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Getting real: It’s time to crunch the numbers on the transition from fossil fuels

Getting real: It’s time to crunch the numbers on the transition from fossil fuels

What is needed for a transition to a clean energy environment?
What is needed for a transition to a clean energy environment?
Analysis: We are used to hearing world leaders talk in blizzards of numbers about targets for cutting greenhouse gas emissions and activists bidding higher, demanding the world move faster to net zero.
But has anyone sat down and done the calculations on the physical requirements of completely retooling an industrial system that was built over more than 100 years on coal, oil and gas?
Fossil fuel doesn’t just power electricity systems and run cars, it is embedded in the manufacture of steel, cement, plastic and the ammonia used to fertilise the world’s crops.
Physicist and former Australian mining engineer associate professor Simon Michaux has spent years looking at the hard data on making this transition. He now works for the Geological Survey of Finland and set out to answer the question: what kinds of minerals and in what quantities will be required to supply the incoming lithium-ion battery factories of Europe?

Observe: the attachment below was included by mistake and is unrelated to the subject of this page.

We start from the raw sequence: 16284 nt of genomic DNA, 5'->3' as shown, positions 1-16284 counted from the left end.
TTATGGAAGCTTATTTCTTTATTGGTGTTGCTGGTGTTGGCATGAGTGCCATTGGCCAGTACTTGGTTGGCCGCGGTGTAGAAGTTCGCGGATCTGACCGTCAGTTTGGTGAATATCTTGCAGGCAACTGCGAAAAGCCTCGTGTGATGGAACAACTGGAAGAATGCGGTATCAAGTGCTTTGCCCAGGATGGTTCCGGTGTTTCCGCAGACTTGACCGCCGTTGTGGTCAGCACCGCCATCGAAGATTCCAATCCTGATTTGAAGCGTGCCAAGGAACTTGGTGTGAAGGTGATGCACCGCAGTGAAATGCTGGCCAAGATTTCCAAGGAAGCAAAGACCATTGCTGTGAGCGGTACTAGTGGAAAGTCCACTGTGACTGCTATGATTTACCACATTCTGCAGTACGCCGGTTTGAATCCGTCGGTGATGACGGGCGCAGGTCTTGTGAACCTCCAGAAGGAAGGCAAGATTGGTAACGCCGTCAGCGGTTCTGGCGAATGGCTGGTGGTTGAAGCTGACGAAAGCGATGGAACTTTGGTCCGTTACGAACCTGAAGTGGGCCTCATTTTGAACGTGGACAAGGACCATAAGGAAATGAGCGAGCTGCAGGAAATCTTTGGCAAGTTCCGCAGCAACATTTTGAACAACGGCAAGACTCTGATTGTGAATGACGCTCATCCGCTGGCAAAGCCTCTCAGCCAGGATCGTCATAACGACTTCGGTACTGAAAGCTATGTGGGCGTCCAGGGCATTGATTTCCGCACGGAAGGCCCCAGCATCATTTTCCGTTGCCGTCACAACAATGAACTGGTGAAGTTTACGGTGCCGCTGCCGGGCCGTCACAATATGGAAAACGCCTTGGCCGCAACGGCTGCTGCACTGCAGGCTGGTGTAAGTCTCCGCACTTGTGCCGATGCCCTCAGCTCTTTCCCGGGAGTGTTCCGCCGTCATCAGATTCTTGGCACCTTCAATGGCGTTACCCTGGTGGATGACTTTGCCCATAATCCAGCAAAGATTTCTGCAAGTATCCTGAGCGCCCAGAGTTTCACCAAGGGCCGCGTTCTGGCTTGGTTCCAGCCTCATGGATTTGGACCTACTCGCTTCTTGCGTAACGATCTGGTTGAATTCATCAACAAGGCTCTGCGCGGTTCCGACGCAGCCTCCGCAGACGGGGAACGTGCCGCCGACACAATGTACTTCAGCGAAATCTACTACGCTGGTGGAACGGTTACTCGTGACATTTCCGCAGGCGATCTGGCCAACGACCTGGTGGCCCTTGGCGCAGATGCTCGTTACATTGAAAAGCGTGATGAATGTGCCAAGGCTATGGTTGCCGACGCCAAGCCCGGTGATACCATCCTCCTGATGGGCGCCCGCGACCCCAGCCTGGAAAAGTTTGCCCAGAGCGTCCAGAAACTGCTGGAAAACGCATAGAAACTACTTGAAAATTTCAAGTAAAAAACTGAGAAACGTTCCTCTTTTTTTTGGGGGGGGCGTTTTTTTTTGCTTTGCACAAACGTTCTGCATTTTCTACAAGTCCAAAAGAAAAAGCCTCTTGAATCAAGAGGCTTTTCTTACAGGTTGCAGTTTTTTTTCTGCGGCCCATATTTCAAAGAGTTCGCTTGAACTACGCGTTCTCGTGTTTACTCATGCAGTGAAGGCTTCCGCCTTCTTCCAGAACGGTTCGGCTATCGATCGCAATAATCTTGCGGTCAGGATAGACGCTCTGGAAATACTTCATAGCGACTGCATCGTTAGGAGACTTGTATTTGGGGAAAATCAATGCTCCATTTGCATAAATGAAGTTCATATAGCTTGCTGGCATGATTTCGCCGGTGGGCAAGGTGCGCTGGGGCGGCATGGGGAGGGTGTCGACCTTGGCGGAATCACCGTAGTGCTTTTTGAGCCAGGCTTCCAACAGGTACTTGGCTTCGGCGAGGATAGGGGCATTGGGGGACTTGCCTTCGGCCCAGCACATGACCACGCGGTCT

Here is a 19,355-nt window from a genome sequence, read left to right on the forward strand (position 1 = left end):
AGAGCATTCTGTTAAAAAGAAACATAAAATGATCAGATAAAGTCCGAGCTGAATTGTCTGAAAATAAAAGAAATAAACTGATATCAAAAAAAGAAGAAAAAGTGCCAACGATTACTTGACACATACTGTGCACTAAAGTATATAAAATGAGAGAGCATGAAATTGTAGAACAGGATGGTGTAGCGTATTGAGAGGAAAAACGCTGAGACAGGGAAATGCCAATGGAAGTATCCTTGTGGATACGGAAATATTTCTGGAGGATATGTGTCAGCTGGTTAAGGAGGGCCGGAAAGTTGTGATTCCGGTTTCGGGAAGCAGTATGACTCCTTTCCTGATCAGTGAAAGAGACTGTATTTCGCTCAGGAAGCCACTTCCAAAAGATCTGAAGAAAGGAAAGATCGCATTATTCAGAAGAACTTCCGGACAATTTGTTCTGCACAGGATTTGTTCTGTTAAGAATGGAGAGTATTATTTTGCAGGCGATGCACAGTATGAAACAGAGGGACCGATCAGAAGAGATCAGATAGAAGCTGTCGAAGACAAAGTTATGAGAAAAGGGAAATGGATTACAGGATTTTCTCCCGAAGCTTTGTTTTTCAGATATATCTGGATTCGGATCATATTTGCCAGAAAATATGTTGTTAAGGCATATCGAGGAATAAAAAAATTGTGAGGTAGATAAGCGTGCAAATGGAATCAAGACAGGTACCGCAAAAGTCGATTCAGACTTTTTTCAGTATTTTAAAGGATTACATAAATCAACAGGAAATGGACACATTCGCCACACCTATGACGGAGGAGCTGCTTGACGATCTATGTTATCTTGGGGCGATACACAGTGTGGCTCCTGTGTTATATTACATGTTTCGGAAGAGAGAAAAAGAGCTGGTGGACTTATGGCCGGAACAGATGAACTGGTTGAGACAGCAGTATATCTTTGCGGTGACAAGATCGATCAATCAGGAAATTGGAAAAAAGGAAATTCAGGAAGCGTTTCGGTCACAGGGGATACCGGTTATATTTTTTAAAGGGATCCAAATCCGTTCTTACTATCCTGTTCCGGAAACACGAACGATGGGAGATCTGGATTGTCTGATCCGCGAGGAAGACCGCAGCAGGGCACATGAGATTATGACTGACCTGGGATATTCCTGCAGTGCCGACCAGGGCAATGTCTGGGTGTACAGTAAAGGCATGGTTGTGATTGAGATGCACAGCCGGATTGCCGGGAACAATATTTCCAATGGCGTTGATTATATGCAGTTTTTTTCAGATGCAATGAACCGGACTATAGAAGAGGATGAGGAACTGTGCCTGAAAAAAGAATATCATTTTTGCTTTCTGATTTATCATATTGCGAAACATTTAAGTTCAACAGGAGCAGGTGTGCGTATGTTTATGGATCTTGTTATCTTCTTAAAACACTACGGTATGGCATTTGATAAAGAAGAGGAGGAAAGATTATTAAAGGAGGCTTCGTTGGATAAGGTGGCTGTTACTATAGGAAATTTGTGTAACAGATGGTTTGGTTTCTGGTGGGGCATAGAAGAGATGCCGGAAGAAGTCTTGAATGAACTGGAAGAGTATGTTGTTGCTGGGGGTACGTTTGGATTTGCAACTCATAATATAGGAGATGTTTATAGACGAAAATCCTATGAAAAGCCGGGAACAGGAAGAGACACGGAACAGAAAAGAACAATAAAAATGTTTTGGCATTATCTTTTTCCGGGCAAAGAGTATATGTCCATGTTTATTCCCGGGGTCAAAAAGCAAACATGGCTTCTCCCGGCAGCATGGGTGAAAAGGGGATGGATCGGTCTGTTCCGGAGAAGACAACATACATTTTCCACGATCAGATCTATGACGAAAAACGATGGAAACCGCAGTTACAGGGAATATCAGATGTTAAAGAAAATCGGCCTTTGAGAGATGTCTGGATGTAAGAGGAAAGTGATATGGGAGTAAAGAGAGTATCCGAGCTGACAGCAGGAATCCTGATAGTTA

He then expanded his work to look at the size of the task of meeting the stated emissions reduction ambitions of the European Union, China and the United States. Take one example – what will it take to run the estimated global fleet of 1.416 billion vehicles on batteries when right now only 0.51 per cent of it is electric? And an electric car demands seven times the critical minerals of a conventional car.
In conversation with Nine News, Professor Michaux says he found there are not enough global mineral reserves to manufacture even the first generation of the planned non-fossil fuel industrial systems.
“The nature of the task in front of us – when we actually start looking at the numbers, the reality of what we are looking at – it’s simply not going to go as planned,” Professor Michaux says.

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